– This album was written completely separately from any idea of a full band. Just me and the guitar, I wasn’t playing with other people at that point. On the record, I play most of the instruments. A guy called Shahzad Ismaily played the drums and laid down some synthesizers, Dan Carey did a few things. That is why there is so much humming. In my mind, in my isolation, I was humming what I in the future was going to make into the other parts. Basically, when I was writing I was thinking it was just for guitar, voice and a cello, but I decided very early on that I didn’t want the cello, because that would make it sound very similar to Nick Drake. So therefore I wanted to use analogue synthesizers, I had what was going to be a Prophet synth line, but when I came to the recording the hums had kind of settled as an actual feature, so they stayed. I don’t think I’ll do it on the next album, though.

Have you started working on the follow-up?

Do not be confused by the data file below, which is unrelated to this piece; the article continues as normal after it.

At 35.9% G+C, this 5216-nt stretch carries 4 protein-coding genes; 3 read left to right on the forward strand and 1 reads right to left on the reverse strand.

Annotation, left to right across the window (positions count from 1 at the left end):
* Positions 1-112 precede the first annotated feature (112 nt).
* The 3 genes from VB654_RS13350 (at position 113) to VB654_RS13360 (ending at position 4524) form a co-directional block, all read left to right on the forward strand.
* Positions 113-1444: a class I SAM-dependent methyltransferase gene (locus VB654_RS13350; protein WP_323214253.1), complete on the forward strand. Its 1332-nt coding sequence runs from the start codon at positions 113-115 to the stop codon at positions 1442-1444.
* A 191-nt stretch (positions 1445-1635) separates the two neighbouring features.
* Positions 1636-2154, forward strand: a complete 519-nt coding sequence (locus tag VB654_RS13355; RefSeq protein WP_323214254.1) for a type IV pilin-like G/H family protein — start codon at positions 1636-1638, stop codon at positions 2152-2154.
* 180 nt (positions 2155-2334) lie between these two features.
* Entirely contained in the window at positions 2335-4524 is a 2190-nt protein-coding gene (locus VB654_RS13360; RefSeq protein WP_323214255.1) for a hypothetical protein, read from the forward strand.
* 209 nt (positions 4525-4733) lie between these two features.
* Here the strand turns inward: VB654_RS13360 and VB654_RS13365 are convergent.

– Starting songs, yes, finishing songs is something else.

This year you were also nominated for the Mercury Music Prize but missed out, just as you did with the Portico Quartet a few years ago. Often awards isn’t that important to artists, but can you feel that it was nice to be acknowledged for your work?

– Yeah, but first of all I have to say that neither of those two times was the words “missed out” in my mind. Because, to be nominated for Album of the year was like, “holy fuck!”. The first time we were on the same list as Radiohead! Amazing. It’s a good recognition from the outside world saying “keep going, you’re doing something right”. I have always had a strong conviction that I’m doing what I’m best at. The right job, the right place. And if a song for me feels right, I’m confident, I know it’s gonna work. But releasing music is a different thing, you know. Creating an album, promoting an album, videos, artwork. This is lots of new stuff for me and not easy, so if anything, the nomination was a confirmation to me that I made the right choices.